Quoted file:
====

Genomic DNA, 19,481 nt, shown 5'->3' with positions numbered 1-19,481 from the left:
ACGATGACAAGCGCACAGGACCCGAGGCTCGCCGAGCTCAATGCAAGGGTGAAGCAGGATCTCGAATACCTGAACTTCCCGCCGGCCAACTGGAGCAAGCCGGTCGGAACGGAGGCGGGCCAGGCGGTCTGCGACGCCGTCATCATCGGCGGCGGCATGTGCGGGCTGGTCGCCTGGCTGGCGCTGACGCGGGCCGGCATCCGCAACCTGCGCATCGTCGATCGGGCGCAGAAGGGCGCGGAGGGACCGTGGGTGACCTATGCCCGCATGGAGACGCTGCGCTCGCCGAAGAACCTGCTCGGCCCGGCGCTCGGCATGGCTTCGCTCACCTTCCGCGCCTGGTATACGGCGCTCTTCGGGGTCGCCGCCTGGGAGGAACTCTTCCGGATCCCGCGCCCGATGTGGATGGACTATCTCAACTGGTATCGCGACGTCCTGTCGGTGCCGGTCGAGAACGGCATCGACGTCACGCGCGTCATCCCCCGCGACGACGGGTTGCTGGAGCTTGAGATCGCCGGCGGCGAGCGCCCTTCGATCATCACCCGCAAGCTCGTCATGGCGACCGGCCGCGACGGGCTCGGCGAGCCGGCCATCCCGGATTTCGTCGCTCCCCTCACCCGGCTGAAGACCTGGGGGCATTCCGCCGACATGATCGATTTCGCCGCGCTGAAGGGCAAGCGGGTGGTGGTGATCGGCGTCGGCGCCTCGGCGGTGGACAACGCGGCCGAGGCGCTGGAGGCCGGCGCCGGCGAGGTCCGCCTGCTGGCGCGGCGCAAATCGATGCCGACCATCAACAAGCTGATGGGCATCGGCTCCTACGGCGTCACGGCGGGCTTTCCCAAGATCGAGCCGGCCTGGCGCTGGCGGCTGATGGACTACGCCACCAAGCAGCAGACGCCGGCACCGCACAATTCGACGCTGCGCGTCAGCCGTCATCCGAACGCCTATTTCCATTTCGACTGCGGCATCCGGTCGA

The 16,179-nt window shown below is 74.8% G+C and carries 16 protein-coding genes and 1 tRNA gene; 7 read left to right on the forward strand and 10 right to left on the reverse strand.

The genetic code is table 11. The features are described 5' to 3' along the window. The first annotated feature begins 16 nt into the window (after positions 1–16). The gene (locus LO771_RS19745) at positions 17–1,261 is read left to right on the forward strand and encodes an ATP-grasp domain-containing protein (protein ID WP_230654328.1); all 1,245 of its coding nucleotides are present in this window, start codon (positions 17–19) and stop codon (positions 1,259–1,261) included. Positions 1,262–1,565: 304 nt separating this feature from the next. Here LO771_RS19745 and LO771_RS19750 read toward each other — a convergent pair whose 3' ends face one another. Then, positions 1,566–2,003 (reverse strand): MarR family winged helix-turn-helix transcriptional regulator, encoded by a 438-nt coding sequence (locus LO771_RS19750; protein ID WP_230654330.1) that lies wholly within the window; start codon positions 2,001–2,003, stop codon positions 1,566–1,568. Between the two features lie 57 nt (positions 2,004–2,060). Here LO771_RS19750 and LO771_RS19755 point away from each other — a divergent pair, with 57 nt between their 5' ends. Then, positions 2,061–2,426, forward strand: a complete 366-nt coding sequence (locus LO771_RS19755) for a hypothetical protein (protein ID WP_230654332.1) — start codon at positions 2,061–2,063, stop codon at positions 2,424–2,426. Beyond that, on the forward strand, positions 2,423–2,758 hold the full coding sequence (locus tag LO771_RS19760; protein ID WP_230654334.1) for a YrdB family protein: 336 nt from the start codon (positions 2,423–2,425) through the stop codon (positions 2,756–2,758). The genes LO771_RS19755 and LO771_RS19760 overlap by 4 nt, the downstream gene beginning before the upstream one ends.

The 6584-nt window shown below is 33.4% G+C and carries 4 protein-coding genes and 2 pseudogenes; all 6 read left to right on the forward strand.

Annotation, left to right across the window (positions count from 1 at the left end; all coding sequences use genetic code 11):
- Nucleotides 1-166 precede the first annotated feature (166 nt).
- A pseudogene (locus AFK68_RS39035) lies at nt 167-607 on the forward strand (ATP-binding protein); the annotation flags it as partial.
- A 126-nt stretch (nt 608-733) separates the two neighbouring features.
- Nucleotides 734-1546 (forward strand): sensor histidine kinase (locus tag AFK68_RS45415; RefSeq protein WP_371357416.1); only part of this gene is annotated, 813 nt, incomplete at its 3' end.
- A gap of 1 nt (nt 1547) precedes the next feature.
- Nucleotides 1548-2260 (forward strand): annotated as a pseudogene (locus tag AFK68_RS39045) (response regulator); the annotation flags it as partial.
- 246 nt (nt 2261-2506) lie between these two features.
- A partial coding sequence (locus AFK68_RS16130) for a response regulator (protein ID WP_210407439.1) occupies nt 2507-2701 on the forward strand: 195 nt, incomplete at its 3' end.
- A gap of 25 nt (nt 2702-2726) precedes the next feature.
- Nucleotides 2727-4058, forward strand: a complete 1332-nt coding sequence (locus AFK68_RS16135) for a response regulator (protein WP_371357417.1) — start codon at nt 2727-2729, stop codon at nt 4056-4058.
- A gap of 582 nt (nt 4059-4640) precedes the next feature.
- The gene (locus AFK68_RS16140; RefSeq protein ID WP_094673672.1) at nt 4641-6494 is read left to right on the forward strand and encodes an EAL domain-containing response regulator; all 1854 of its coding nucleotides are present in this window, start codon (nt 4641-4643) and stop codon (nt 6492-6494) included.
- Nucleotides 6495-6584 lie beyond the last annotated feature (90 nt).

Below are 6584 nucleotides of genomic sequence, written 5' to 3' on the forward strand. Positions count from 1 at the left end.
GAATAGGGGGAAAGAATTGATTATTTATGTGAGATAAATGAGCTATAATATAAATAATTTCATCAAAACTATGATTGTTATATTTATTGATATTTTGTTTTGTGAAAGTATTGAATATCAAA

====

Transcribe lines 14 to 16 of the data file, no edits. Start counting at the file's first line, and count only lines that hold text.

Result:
- A partial coding sequence (locus AFK68_RS16130) for a response regulator (protein ID WP_210407439.1) occupies nt 2507-2701 on the forward strand: 195 nt, incomplete at its 3' end.
- A gap of 25 nt (nt 2702-2726) precedes the next feature.
- Nucleotides 2727-4058, forward strand: a complete 1332-nt coding sequence (locus AFK68_RS16135) for a response regulator (protein WP_371357417.1) — start codon at nt 2727-2729, stop codon at nt 4056-4058.